Healthcare | Customer Service Solutions, Inc. - Page 8

Apply These Values for Great Customer Service - 12/6/22


One of the industries where we do a lot of our work is local government.  These CSS clients are not necessarily selling a product or having the number of competitors that a lot of our private industry clients and our sports clients face.  But they need to deliver a Read more

Redefine “Access” to Treat Customers Special - 11/29/22


One of our clients puts on major events throughout the country.  When we conduct post-event surveys, many of the attendees rave about the access they had to certain entertainers, locations in the venue, parking lots, or even information.  Others decry the fact that they lacked that access. This does pose Read more

Keep in Mind 3 Key Questions - 11/22/22


Customers want to be heard.  If they have an issue or need or something that requires your support, they want to be understood. When we are trying to find a resolution or fulfill a need, when we’re trying to help a customer achieve their goal, sometimes we can be so Read more

Don’t Let This Shot Affect Your Next Shot - 11/15/22


When I was a teenager, I used to play a lot of golf, and I was pretty good for my age.  I’d have a good attitude and enjoyed the game, but if I hit a bad shot, I’d get upset.  And more often than not, that one bad shot Read more

Value the Customer – Actions to Adopt and Avoid - 11/8/22


When conducting research for a local government CSS client, we interviewed and conducted surveys with many of their customers.  We analyzed the results of the research based on those who had a great experience v. those who did not.  We uncovered that there were distinct differences between customers who Read more

Appreciate to Appreciate - 11/1/22


Why doesn’t Jay, my co-worker, respond to my e-mails or get his task done on time? It’s hard to respect the delay, the incomplete work, the lack of follow through on the part of your co-worker. Why does the customer seem so harried and so frustrated? It’s hard to value the customer Read more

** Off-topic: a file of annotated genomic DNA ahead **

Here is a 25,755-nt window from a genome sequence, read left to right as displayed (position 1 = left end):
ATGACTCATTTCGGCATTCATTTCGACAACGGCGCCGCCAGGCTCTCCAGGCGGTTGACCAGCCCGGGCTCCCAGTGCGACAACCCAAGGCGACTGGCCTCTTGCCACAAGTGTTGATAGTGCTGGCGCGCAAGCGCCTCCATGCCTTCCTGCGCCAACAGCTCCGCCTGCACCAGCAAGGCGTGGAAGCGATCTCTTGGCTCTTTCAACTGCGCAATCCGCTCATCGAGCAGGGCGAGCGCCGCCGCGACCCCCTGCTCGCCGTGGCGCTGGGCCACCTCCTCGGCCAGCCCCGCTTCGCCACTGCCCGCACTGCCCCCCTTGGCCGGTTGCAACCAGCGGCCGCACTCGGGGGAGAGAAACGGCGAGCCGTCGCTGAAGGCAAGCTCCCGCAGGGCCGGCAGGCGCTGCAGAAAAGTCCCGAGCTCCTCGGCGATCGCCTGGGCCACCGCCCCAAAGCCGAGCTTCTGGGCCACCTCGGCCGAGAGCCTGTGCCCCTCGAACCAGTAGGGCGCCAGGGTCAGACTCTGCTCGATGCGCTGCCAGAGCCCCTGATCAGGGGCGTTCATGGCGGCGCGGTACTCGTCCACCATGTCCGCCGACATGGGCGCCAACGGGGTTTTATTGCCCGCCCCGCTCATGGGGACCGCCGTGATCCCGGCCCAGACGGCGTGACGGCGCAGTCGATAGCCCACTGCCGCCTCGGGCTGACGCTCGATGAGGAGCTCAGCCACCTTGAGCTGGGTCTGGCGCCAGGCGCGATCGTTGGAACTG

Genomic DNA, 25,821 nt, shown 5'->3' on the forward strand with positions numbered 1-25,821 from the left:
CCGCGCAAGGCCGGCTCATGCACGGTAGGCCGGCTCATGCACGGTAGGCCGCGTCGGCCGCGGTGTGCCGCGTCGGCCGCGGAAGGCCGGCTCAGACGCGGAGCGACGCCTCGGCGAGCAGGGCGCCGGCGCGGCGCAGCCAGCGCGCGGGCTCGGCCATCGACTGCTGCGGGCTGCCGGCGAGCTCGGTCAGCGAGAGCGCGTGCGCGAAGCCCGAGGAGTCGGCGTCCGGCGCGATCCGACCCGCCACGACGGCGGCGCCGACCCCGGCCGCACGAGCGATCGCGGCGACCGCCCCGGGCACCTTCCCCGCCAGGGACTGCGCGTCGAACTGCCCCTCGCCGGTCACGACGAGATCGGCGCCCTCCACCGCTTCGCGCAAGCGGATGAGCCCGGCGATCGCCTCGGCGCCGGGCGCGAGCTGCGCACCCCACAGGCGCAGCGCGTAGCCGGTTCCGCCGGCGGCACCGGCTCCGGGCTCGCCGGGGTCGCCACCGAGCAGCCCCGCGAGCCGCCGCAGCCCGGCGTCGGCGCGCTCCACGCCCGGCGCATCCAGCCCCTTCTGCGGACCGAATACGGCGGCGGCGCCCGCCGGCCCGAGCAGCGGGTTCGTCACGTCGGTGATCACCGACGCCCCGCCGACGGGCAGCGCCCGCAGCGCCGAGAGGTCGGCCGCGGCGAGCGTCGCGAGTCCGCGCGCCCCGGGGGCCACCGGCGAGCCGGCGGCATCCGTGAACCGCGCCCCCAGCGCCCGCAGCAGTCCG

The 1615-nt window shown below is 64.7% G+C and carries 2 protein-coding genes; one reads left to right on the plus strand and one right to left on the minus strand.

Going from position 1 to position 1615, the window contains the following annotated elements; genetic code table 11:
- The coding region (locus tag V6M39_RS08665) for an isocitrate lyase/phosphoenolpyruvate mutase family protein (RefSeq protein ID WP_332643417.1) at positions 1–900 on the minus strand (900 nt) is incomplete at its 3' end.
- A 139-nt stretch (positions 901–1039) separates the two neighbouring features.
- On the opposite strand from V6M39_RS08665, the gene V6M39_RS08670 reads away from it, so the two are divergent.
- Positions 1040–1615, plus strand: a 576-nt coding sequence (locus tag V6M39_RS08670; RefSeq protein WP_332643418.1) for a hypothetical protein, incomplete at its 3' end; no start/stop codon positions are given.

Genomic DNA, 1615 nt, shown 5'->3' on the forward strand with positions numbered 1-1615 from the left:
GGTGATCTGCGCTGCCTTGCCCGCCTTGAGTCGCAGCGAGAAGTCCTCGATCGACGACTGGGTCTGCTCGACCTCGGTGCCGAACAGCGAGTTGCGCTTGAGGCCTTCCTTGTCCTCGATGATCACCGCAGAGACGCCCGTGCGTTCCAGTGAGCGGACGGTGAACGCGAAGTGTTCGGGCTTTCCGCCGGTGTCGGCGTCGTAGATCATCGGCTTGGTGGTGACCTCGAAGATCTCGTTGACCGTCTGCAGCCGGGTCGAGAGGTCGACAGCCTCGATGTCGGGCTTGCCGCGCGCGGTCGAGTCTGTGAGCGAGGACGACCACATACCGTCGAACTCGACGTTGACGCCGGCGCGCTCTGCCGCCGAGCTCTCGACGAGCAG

The Customer Can Hear Your Attitude - 10/25/22


Sherry was sitting in the lobby, waiting to be called back for her appointment.  Just off the lobby was an office that Sherry was sitting near.  The person in the office was on a phone call, but Sherry couldn’t see the employee.  She could tell it was a call Read more

How to Handle the Customer’s Error - 10/18/22


Are all of your customers perfect?  Anyone?  Bueller? Of course, customers are not perfect.  Neither are we, but let’s focus this Tip on what they do wrong and what we can do about it in a professional, positive, and productive manner: When the customer isn’t clear, you respond: Is it OK Read more

Critique Yourself before Others Do - 10/11/22


When we’re criticized, we can get defensive, push back, deflect blame to others, and focus more on defending ourselves than really listening to what the other person is saying.  And some of us who get defensive, once we allow our emotions to settle, take time to reflect on what Read more

Find a Connection Point – Part 2: Situational Connection - 10/4/22


Last week we highlighted key topics to consider when you want to find Personal Connection Points with the customer.  Today, we’ll cover some key questions to ask to uncover information about today’s situation that you can use to establish a rapport with the customer.  This is Part 2 - Read more

Compassion and Customer Satisfaction

Posted on in Business Advice, Healthcare Please leave a comment

We always say that the 3 Drivers of Customer Satisfaction in ANY business are the Attitudes/skills/knowledge of employees, the service delivery Processes, and the Products themselves. And if you begin digging deeper into the components of Attitude, Process, and Product, you realize that Attitudes and Processes are what make up the Customer Service portion of overall Customer Satisfaction. And when you dig deeper into the Attitude piece itself, you realize that this means different things to customers of different industries.

For example, a recent study showed that the aspect of Attitude that is most important to cancer patients is compassion. More than any aspect of the Processes or Products/Services received experienced by the cancer patients as well, having “a compassionate team of care providers…access to a knowledgeable, competent physician…and…being treated as human beings…are the most important correlates with patient satisfaction.”

Why is this important to know? When you think of the hundreds of interactions that a patient and their family may have with employees and physicians on the phone, face-to-face, and via e-mail over the course of an inpatient stay and soon thereafter, when you think about all the processes the patients experience, and when you think of all the services provided to them, it’s a daunting task to try to improve EVERYTHING to have a positive impact on patient satisfaction.

Instead, if a hospital knows the primary drivers of patient satisfaction, it gives them a focus, a “bang-for-the-buck” improvement strategy, and a way to get everyone to rally around a particular aspect of the patient experience.

So think about this for your business as well. Don’t feel the need to try to improve EVERYTHING. We work with many clients including hospitals to identify – in a precise and quantitative fashion – just this: What are the 1 or 2 or 3 aspects of the customer experience with the most significant impact on their willingness to recommend you to others or to return themselves?